Despite the president’s contentions that America’s cities need more law enforcement, he’s not singing the same tune when it comes to immigration.

Immigration enforcement “guidelines” issued by Biden’s DHS secretary last September were little more than a “defund ICE” effort, and the results were inevitable. Alien removals — including those of serious criminals — have plummeted under the president’s watch. It’s no wonder a federal judge vacated those guidelines, in an order the Supreme Court refused to stay but will consider this term.

Worse, in a break from all of his predecessors, Biden’s not trying to deter migrants from entering illegally — despite the fact that DHS is under an obligation to secure the U.S.-Mexico line from all illegal entrants. Americans may fear murder and robbery, but they loathe turnstile jumpers, and those migrants are the biggest turnstile jumpers of them all.

The Economy. Americans are seeing their real wages fall as inflation surges. The annual inflation rate in September was 8.2 percent, meaning that rising prices’ have eaten a full month of workers’ yearly paychecks.

More than 1.3 million illegal entrants at the Southwest border have been released since Biden took office, a figure that doesn’t include nearly 900,000 others who successfully evaded apprehension at the border and made their way illegally into the interior (“got-aways”). While hundreds of thousands of those 2.2 million aliens are children, the vast majority are working-age adults, most of whom have little education and few job skills.

They are, or will be, in direct competition with the most disadvantaged American workers (citizens and legal immigrants) for jobs. So even though inflation will likely create a rise in wages for working Americans, the influx of new workers will be a drag on any increase, all while added inflation will eat away at any gains.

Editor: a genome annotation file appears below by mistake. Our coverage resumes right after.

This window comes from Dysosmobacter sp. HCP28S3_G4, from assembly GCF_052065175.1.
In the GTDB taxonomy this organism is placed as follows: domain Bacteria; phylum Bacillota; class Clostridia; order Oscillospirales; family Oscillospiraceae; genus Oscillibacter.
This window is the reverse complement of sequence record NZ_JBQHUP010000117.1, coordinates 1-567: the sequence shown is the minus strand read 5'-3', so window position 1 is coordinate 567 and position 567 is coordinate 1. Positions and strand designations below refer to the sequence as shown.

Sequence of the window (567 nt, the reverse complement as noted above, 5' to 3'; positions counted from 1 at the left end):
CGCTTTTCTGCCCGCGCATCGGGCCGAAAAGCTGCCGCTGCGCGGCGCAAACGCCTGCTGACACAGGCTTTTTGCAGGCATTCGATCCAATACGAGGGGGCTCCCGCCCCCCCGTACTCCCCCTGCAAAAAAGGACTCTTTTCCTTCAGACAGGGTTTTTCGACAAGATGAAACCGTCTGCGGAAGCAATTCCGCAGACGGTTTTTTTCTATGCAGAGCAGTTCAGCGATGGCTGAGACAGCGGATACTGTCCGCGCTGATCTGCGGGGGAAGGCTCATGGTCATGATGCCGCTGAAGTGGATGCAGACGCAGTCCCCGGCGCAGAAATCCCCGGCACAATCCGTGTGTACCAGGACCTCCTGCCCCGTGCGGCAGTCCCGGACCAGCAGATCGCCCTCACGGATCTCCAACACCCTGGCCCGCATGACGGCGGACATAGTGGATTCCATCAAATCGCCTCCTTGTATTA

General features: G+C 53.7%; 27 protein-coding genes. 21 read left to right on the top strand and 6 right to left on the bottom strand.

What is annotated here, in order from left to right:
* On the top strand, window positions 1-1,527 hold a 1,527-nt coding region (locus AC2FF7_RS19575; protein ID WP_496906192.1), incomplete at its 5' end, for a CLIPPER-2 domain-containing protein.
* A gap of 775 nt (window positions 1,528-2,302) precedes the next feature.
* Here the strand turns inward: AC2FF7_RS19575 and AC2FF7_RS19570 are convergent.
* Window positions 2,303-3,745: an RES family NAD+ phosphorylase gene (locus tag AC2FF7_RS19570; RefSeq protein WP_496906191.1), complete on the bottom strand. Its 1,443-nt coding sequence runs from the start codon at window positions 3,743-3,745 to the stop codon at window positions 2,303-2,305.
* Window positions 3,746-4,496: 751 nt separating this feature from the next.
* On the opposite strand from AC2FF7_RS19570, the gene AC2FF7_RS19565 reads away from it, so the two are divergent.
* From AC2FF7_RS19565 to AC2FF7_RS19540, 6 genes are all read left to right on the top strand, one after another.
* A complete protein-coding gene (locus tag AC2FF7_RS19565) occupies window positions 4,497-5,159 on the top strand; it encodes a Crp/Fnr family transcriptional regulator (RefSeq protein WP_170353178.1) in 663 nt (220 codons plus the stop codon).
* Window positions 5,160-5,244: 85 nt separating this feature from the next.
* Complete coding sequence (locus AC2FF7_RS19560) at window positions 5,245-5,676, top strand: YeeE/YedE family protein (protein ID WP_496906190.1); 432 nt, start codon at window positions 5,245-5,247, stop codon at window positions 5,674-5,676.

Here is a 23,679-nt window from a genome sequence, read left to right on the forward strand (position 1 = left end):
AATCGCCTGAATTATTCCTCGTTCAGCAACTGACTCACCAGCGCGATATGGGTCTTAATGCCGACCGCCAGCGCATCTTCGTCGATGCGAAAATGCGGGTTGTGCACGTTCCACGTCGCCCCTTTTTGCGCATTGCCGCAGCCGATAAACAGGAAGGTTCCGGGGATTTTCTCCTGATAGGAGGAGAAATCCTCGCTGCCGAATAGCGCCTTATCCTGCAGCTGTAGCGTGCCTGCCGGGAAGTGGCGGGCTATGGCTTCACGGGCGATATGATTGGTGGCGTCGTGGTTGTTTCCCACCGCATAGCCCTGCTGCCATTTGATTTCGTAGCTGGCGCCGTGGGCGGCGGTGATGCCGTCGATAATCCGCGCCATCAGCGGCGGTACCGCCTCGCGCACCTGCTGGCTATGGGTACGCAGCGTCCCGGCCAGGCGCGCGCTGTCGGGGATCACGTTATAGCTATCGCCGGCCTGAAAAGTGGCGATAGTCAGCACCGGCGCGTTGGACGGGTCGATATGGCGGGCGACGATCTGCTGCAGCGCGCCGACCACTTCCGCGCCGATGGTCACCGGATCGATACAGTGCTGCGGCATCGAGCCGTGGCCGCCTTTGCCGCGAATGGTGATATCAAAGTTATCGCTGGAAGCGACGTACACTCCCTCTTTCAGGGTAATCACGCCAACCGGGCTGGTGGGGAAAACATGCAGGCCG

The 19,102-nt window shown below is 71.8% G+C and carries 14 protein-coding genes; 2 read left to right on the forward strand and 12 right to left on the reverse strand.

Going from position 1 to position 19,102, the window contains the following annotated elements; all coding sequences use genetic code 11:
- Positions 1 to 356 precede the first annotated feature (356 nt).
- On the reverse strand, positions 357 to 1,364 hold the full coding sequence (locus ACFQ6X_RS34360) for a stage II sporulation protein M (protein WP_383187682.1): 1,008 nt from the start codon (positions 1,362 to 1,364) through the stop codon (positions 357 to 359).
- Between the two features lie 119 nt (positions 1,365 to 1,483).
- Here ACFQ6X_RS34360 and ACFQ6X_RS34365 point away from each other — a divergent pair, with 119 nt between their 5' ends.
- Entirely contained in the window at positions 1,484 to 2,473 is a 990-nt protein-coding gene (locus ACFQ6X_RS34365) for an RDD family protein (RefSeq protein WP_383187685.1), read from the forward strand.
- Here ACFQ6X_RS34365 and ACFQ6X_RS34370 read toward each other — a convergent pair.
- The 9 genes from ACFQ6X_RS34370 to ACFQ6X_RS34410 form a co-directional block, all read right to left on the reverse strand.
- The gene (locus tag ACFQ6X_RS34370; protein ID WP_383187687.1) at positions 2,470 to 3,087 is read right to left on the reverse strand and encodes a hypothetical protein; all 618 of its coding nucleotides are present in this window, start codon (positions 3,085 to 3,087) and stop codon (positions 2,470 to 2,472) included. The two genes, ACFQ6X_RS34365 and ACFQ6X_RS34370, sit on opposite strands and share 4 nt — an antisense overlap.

One study from October explained: “Just 2 in 5 workers (or 39%) who received a pay raise or found a better-paying job say their income has either kept pace or risen faster than consumer prices. Half of these same workers say their income fell behind.” The only way that lower-class American workers will get ahead is if the labor pool stays constant or shrinks, but thanks to the border, that’s not happening.

Then, there are the fiscal costs to the federal government and states and municipalities. A recent Substack piece from Kat Jones explained:

The net present value cost of supporting an immigrant without a high school level of education ranges from [$]117,000 to [$]295,000, depending on whether or not welfare benefits are reduced in the future and whether immigrants bear costs for public goods.


Using the range specified above, the net present value cost of supporting Central American immigrants who lack a high school education is $209 billion to $528 billion.

With inflation running hot, Americans likely have little appetite for any more taxes, let alone the kind of taxes required to support hundreds of thousands of migrants who have not had the benefit of a good education back home. We’re a generous country, but we prefer to be generous on our own terms.

Public Health. When asked their single most important issue in a September Economist/YouGov poll, respondents listed “healthcare” as their fourth leading choice, beating out even abortion as an issue. It’s an area that is significantly impacted by illegal immigration.